AASECT Supervision

"The true meaning of life is to plant trees under whose shade you do not expect to sit."  Nelson Henderson


It is difficult for me to believe that I am to the point in my career where I am supervising the next generation of sex therapists.  I have been a therapist for 30 years and a member of the American Association of Sex Educators, Counselors, and Therapists since 1999.  I will never forget the first conference I attended in Atlanta.  I knew that I had found my tribe on the island of misfit toys. 


If you are planning to be in this field in whatever capacity, you need a community.  Working with a supervisor is just part of the equation.  AASECT offers the standard of training for sex educators, counselors, and therapists.  By joining AASECT (whether or not you get certified), you can access the listserv, a private forum for sexuality professionals all over the world.  You will also have access to a list of ongoing sexuality workshops and trainings.  Sex positive people are a minority in this country.  Their voices are essential in balancing the relenting tide of sexual shame and judgement that pervades American history and culture.  It is an endless war that needs constant replenishment on the front lines.  And because of the cultural legacy around sexuality, there is so much trauma.  I don't think you can be a sexuality professional without being trauma informed. 


Keep in mind that AASECT certification allows you to complete up to 5 hours of supervision with an AASECT professional outside your chosen field.  So, for example, if you plan to be a sex educator, you can still complete 5 hours of supervision with a sex therapist.  Sex education is a big part of what I have done with clients and it is still a part of teaching sexuality to undergraduates whose only sex ed was health class in 5th or 6th grade.  

As a supervisor, I like to think I bring the same realness to supervision that I brought to therapy.  Providing sex therapy is more challenging than other types of therapy.  It requires a therapist who is very clear with boundaries and with their own biases - and everyone has biases when it comes to sex.  Part of the certification process is looking at your biases and deciding where your 'edges' are.  What are you comfortable working with and what aspects of sexuality can you not be objective about?  This process begins with the Sexual Attitudes Reassessment (SAR) experience and continues throughout your training for certification.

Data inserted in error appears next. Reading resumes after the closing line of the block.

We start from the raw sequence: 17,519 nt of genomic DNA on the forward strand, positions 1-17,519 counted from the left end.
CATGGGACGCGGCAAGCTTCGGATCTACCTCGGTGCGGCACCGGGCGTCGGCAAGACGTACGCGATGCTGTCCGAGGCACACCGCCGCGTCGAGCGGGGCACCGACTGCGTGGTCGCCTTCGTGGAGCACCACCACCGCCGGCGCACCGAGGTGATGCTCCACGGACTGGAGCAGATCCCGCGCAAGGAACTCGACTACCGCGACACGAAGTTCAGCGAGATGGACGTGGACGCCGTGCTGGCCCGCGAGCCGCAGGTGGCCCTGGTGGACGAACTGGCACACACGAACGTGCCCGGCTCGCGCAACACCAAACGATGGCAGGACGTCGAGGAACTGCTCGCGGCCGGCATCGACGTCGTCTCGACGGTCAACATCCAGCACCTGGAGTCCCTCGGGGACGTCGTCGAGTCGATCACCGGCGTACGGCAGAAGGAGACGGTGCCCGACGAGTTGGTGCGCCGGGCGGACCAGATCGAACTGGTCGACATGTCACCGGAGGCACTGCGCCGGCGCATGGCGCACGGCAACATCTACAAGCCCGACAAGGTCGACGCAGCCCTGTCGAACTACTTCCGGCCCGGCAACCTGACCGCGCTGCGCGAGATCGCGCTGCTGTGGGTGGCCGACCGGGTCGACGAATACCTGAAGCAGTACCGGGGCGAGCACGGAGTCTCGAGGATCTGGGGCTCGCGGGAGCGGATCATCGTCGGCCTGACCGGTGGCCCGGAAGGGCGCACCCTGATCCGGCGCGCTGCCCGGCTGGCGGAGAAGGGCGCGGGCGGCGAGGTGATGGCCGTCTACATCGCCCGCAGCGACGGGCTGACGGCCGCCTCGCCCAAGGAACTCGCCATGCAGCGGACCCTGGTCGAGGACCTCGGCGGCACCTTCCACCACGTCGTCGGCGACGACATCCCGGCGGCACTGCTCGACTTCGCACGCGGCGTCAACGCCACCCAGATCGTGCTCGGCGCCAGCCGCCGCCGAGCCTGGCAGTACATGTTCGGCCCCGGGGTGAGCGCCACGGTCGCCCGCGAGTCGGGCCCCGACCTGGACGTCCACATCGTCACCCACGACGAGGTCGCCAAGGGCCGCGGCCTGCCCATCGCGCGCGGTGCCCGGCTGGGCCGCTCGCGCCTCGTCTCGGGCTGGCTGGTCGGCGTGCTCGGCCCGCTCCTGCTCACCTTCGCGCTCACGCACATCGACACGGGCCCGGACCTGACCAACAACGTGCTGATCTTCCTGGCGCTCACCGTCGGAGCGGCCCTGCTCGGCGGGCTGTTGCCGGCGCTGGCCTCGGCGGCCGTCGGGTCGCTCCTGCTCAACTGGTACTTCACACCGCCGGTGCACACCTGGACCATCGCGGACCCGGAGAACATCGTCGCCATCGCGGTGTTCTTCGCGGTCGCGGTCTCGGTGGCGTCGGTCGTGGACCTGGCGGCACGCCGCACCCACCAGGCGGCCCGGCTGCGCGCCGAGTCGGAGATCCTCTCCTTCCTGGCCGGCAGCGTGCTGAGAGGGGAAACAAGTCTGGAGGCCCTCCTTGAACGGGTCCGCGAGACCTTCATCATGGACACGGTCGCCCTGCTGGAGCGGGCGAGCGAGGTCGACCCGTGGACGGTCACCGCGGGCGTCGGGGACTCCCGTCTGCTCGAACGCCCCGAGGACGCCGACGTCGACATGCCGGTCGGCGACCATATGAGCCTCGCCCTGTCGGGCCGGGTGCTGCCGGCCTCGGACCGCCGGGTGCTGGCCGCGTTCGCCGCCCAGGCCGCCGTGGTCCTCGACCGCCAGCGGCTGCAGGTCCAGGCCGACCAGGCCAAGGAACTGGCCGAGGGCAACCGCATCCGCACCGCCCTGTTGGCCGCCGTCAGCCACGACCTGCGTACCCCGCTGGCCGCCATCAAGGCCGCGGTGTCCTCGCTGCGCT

If you are interested in AASECT supervision for sex therapy, please review the criteria through this link: https://www.aasect.org/aasect-certified-sex-therapist-0

If you plan to pursue certification and are looking for a supervisor, please contact me at askcay@yahoo.com or (210) 831-1905.  We can set up a phone call to determine the fit for the supervision process.  

I am honored to have had a role in supervising the following AASECT Certified Sex Therapists.  Potential supervisees are welcome to contact any of these individuals for feedback on my supervision style.

Andrew Hancock-Shaw, New Orleans, LA

Angela Jensen Ramirez, Austin, TX

Katherine Mattioli, Houston, TX

Austin Siegel, San Antonio, TX

Dr. Celeste Riley, Bryan, TX

Dagmara Svetcov, Allen, TX

Lisa Elieson, Keller, TX

Jane Bintz, Houston, TX

Maegan Megginson, Seattle, WA

Matthew Bridgestock, American Fork, UT

Venessa Zepeda, Brownsville, TX

Jessica Bolden-Riley, Weatherford, TX

Renea Hunter, Dallas, TX

Savannah Van Besien, Austin, TX

LaVange Barth, Lansing, MI

Alisha Saucedo, Topeka, KS

Cami Hurst, Meridian, ID